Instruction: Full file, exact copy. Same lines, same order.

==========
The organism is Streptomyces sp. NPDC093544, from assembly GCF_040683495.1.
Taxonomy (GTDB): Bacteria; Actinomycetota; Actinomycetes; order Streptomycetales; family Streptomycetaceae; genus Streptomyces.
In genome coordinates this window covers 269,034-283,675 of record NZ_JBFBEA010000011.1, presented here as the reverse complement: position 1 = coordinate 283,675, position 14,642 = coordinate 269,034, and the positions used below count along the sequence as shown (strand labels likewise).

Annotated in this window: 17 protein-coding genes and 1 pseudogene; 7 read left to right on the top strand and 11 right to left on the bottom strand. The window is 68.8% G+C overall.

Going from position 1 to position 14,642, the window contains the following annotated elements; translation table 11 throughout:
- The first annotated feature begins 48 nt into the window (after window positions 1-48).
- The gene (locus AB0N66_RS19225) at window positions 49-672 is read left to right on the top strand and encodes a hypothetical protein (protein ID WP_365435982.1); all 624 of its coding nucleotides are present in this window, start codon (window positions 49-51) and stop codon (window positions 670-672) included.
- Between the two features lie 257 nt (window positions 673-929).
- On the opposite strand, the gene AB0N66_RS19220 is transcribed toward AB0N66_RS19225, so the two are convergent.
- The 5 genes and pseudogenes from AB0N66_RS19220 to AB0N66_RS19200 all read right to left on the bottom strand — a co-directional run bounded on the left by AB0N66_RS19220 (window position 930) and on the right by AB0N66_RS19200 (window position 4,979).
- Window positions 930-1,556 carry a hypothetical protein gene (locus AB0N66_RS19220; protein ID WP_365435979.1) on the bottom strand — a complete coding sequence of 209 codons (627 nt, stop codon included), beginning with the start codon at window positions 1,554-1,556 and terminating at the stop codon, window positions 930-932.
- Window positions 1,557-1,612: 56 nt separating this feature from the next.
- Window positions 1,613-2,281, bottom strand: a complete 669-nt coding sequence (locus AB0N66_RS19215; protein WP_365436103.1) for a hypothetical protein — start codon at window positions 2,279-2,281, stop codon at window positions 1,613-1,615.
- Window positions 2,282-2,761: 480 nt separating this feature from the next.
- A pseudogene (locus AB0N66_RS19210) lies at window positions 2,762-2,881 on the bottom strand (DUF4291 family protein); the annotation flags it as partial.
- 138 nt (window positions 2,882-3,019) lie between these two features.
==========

The organism is Streptomyces sp. NPDC093544, from assembly GCF_040683495.1.
Taxonomy (GTDB): Bacteria; Actinomycetota; Actinomycetes; order Streptomycetales; family Streptomycetaceae; genus Streptomyces.
In genome coordinates this window covers 269,034-283,675 of record NZ_JBFBEA010000011.1, presented here as the reverse complement: position 1 = coordinate 283,675, position 14,642 = coordinate 269,034, and the positions used below count along the sequence as shown (strand labels likewise).

Annotated in this window: 17 protein-coding genes and 1 pseudogene; 7 read left to right on the top strand and 11 right to left on the bottom strand. The window is 68.8% G+C overall.

Going from position 1 to position 14,642, the window contains the following annotated elements; translation table 11 throughout:
- The first annotated feature begins 48 nt into the window (after window positions 1-48).
- The gene (locus AB0N66_RS19225) at window positions 49-672 is read left to right on the top strand and encodes a hypothetical protein (protein ID WP_365435982.1); all 624 of its coding nucleotides are present in this window, start codon (window positions 49-51) and stop codon (window positions 670-672) included.
- Between the two features lie 257 nt (window positions 673-929).
- On the opposite strand, the gene AB0N66_RS19220 is transcribed toward AB0N66_RS19225, so the two are convergent.
- The 5 genes and pseudogenes from AB0N66_RS19220 to AB0N66_RS19200 all read right to left on the bottom strand — a co-directional run bounded on the left by AB0N66_RS19220 (window position 930) and on the right by AB0N66_RS19200 (window position 4,979).
- Window positions 930-1,556 carry a hypothetical protein gene (locus AB0N66_RS19220; protein ID WP_365435979.1) on the bottom strand — a complete coding sequence of 209 codons (627 nt, stop codon included), beginning with the start codon at window positions 1,554-1,556 and terminating at the stop codon, window positions 930-932.
- Window positions 1,557-1,612: 56 nt separating this feature from the next.
- Window positions 1,613-2,281, bottom strand: a complete 669-nt coding sequence (locus AB0N66_RS19215; protein WP_365436103.1) for a hypothetical protein — start codon at window positions 2,279-2,281, stop codon at window positions 1,613-1,615.
- Window positions 2,282-2,761: 480 nt separating this feature from the next.
- A pseudogene (locus AB0N66_RS19210) lies at window positions 2,762-2,881 on the bottom strand (DUF4291 family protein); the annotation flags it as partial.
- 138 nt (window positions 2,882-3,019) lie between these two features.